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What Problem Does Your Product Actually Solve?

Alan Tsen
Alan Tsen
1 min read
What Problem Does Your Product Actually Solve?

Table of Contents

I saw a tweet doing the rounds on Twitter (sorry, never referring to it as X) that linked to an article by Joel Spolsky, where he shared a banger of a story about his time on the Microsoft Excel team.

Everyone initially saw Excel as the ultimate financial modelling tool, focusing on complex calculations and “what-if” scenarios – a power user tool for the titans of finance. However, customer visits revealed a surprising truth: most users were creating tables, not performing calculations.

This revelation changed everything. It wasn’t Excel’s advanced mathematical capabilities that made it invaluable; it was the format it provided. Excel excelled (pun intended) as a powerful tool for organising and presenting data in a simple, tabular format. This insight was a game-changer because it highlighted the real job Excel was hired to do.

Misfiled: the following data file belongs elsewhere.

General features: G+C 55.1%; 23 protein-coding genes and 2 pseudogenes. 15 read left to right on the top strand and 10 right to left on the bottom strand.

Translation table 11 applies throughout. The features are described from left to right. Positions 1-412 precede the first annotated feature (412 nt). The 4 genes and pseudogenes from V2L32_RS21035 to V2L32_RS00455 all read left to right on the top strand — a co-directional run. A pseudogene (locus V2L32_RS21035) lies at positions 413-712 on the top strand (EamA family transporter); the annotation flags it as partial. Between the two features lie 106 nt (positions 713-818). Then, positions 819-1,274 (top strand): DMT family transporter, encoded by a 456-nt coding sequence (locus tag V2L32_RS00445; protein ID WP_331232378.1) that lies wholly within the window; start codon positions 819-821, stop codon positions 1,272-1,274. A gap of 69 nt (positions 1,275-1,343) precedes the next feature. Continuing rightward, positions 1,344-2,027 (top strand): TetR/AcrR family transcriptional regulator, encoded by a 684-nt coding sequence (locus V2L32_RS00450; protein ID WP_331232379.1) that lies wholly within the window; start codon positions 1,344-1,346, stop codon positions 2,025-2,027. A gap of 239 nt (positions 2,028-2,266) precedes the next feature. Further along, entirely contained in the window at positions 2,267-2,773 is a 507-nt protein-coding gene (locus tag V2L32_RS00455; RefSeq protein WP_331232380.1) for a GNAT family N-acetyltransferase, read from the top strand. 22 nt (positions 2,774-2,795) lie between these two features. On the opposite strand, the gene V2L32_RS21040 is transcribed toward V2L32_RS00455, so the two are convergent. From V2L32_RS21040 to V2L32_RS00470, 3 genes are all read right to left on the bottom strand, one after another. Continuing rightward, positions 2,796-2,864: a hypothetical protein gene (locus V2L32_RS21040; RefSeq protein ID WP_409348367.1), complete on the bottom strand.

It’s easy to get caught up in the bells and whistles of your product, but the true value lies in how it meets the actual needs of your users. Excel’s success wasn’t built on its ability to crunch numbers but on its utility as a tool for creating and managing tables. That's it. Users needed a straightforward way to organise information, and Excel delivered that perfectly.

Sometimes, the features you think are most important aren’t what drives user adoption. Instead, it could simply be the format and structure your product provides that can be the key to its success.

It's a good reminder to focus on the genuine needs of your users. By doing so, you’ll create a product that not only meets their needs but also stands the test of time. Excel thrived because it provided a simple, effective way to organise data—a lesson that’s as relevant today as it was back then. Knowing what problem your product actually solves is the cornerstone of creating lasting value.

Alan Tsen Twitter

🌞 Day: Looking for my next thing 🌚 Night: investor in fintech startups + former chair of Fintech Australia, writer of Fintech Radar.

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